Bree Buchanan:             

Wow. That is great.

Chris Newbold:               

Wow. Yeah, that’s a great response.

Judge  David S.:              

Yes, very good.

Chris Newbold:               

Very good. Yeah. I’m curious what some of your key findings were and from your perspective, were there anything surprised you in the findings?

Judge  David S.:              

Well, the resiliency activities and interests, those were probably something that I hadn’t really suspected when we initially thought about the survey, it’s obvious you wanted to quantify as best as possible the sources of stress. So the ranking of the sources of stress [inaudible 00:08:47] and then also the effects of stress, there were about 34 effects of stress that were listed. But then there were also about 13 activities or interest including meditation, walking, exercises that judge were relying upon to effectively deal with stress in a positive way.

Bree Buchanan:             

And judge, I’ve read the research and I helped out on that some, and the thing that struck me was it seemed that judges overall compared to lawyers generally were fairing a little bit better than lawyers. But was there anything in the research that caused alarm?

Judge  David S.:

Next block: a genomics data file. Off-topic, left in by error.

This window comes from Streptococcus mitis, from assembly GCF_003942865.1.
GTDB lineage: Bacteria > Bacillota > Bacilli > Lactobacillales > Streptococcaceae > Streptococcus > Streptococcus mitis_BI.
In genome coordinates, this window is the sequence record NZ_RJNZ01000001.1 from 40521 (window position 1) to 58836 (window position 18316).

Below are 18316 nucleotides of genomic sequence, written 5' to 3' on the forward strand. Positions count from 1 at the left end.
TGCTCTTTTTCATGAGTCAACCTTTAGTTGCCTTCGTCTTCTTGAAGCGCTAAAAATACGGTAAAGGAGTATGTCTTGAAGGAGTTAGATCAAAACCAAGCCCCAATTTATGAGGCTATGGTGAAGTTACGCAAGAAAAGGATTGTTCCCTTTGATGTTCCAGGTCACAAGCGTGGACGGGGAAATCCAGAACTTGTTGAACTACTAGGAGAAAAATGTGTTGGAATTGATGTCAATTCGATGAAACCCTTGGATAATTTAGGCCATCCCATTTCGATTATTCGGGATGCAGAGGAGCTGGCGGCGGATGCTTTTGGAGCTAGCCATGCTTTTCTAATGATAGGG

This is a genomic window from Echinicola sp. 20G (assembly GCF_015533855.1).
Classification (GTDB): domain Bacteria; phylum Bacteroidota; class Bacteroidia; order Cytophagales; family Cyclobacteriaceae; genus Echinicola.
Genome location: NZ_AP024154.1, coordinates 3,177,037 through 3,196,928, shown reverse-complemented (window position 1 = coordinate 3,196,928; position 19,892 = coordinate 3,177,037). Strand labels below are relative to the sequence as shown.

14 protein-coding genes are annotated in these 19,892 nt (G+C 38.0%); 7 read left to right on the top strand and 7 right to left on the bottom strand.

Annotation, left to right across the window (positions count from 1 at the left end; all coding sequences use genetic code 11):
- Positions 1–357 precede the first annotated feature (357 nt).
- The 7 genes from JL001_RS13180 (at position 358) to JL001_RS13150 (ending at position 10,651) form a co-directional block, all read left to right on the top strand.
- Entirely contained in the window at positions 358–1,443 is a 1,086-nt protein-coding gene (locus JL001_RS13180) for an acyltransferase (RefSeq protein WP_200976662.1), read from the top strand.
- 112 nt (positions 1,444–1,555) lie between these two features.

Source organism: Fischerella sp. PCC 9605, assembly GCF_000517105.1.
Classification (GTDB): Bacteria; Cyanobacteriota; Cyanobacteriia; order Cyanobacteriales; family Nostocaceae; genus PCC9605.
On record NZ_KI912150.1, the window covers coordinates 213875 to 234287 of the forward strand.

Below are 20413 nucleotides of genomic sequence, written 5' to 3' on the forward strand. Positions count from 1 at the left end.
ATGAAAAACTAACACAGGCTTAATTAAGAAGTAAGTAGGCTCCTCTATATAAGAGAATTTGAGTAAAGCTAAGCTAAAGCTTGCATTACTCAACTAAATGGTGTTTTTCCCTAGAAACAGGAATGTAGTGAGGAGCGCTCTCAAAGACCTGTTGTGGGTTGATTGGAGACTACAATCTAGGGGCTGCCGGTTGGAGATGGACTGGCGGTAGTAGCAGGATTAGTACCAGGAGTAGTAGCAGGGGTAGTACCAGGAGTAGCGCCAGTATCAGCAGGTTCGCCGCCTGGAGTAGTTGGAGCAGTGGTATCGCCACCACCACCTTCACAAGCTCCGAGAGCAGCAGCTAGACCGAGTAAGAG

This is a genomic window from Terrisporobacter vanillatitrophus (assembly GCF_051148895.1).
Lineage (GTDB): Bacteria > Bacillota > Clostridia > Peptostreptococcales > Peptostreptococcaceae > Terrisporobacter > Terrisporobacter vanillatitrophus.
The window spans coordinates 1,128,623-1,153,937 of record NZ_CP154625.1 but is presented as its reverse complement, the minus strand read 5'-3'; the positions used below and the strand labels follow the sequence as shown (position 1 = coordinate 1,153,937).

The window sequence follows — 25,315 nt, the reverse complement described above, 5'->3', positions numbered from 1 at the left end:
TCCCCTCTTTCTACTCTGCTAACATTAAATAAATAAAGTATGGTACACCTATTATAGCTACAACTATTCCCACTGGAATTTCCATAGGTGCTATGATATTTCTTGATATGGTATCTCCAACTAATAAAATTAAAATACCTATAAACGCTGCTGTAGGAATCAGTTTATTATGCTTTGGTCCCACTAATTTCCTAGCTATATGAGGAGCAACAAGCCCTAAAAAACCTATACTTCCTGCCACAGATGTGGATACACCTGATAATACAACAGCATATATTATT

Yes. Two things. It was not [inaudible 00:09:46] percentage, but 2.2%, and the figures sticks out in my mind because you have to remember there were over a 100 participants in the survey, but of that number 2.2% had [inaudible 00:10:03] aside. In other words, the stresses of the job were so significant that they had actually considered suicide. So to me, that was a big concern. A then also we all know about the availability of alcohol in our society. And so about 9.5% of the judges, especially in 2019 identified problematic drinking as one of the effects of stress.

 

And actually the 9.5 is a little higher than what is found in the general community of people over the age of 25, because it’s around 6%. It’s a little higher for lawyers, but the 9.5 is still problematic when you consider the stresses of the job and that some of our colleagues in the judiciary are using alcohol to cope with the stresses of their work.

Bree Buchanan:             

Right. And that is concerning. Absolutely. I remember another thing that was found out of the research was that there was data gathered of what judges were doing to improve their resiliency and what they wanted to know more about. And we looked at that gap there and where there was a big gap between what they were doing and what they wanted to do. We’re thinking about honing in on that. Can you talk about a couple of those practices or things that judges wanted to do more?

Judge  David S.: